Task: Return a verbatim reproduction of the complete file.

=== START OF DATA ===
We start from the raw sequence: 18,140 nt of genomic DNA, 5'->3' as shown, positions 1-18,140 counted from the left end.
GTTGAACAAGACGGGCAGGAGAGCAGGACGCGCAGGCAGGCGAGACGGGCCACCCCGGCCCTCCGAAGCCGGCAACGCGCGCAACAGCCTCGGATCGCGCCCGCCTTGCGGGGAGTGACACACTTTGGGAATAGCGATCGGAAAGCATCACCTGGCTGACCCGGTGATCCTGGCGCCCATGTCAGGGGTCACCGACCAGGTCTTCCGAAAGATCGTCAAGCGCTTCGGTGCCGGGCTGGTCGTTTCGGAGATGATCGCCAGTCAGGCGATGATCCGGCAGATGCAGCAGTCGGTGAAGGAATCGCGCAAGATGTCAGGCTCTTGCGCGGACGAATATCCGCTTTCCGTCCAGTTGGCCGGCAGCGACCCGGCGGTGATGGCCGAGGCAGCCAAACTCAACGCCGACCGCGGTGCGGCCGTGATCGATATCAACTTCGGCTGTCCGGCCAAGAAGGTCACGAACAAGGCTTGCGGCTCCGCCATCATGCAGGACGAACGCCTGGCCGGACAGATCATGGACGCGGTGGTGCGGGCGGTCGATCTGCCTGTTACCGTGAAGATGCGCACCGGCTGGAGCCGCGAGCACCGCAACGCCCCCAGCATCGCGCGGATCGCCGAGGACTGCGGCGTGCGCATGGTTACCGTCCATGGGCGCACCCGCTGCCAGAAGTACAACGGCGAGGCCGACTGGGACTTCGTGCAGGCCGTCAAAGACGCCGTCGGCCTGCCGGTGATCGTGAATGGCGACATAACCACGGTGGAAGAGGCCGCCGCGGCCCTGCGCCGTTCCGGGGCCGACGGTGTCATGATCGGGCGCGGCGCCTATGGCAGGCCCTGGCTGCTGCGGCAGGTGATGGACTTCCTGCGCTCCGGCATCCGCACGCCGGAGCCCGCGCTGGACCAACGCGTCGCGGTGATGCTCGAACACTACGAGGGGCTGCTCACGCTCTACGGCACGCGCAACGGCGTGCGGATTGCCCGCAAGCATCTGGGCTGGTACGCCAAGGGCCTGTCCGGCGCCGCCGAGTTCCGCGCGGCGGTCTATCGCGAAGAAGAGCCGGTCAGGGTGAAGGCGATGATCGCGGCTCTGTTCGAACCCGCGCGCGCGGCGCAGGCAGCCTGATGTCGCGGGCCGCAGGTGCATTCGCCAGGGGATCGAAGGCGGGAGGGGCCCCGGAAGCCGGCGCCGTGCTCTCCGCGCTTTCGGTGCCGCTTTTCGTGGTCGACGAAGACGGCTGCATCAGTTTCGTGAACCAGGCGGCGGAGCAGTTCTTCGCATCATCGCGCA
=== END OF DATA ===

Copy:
We start from the raw sequence: 18,140 nt of genomic DNA, 5'->3' as shown, positions 1-18,140 counted from the left end.
GTTGAACAAGACGGGCAGGAGAGCAGGACGCGCAGGCAGGCGAGACGGGCCACCCCGGCCCTCCGAAGCCGGCAACGCGCGCAACAGCCTCGGATCGCGCCCGCCTTGCGGGGAGTGACACACTTTGGGAATAGCGATCGGAAAGCATCACCTGGCTGACCCGGTGATCCTGGCGCCCATGTCAGGGGTCACCGACCAGGTCTTCCGAAAGATCGTCAAGCGCTTCGGTGCCGGGCTGGTCGTTTCGGAGATGATCGCCAGTCAGGCGATGATCCGGCAGATGCAGCAGTCGGTGAAGGAATCGCGCAAGATGTCAGGCTCTTGCGCGGACGAATATCCGCTTTCCGTCCAGTTGGCCGGCAGCGACCCGGCGGTGATGGCCGAGGCAGCCAAACTCAACGCCGACCGCGGTGCGGCCGTGATCGATATCAACTTCGGCTGTCCGGCCAAGAAGGTCACGAACAAGGCTTGCGGCTCCGCCATCATGCAGGACGAACGCCTGGCCGGACAGATCATGGACGCGGTGGTGCGGGCGGTCGATCTGCCTGTTACCGTGAAGATGCGCACCGGCTGGAGCCGCGAGCACCGCAACGCCCCCAGCATCGCGCGGATCGCCGAGGACTGCGGCGTGCGCATGGTTACCGTCCATGGGCGCACCCGCTGCCAGAAGTACAACGGCGAGGCCGACTGGGACTTCGTGCAGGCCGTCAAAGACGCCGTCGGCCTGCCGGTGATCGTGAATGGCGACATAACCACGGTGGAAGAGGCCGCCGCGGCCCTGCGCCGTTCCGGGGCCGACGGTGTCATGATCGGGCGCGGCGCCTATGGCAGGCCCTGGCTGCTGCGGCAGGTGATGGACTTCCTGCGCTCCGGCATCCGCACGCCGGAGCCCGCGCTGGACCAACGCGTCGCGGTGATGCTCGAACACTACGAGGGGCTGCTCACGCTCTACGGCACGCGCAACGGCGTGCGGATTGCCCGCAAGCATCTGGGCTGGTACGCCAAGGGCCTGTCCGGCGCCGCCGAGTTCCGCGCGGCGGTCTATCGCGAAGAAGAGCCGGTCAGGGTGAAGGCGATGATCGCGGCTCTGTTCGAACCCGCGCGCGCGGCGCAGGCAGCCTGATGTCGCGGGCCGCAGGTGCATTCGCCAGGGGATCGAAGGCGGGAGGGGCCCCGGAAGCCGGCGCCGTGCTCTCCGCGCTTTCGGTGCCGCTTTTCGTGGTCGACGAAGACGGCTGCATCAGTTTCGTGAACCAGGCGGCGGAGCAGTTCTTCGCATCATCGCGCA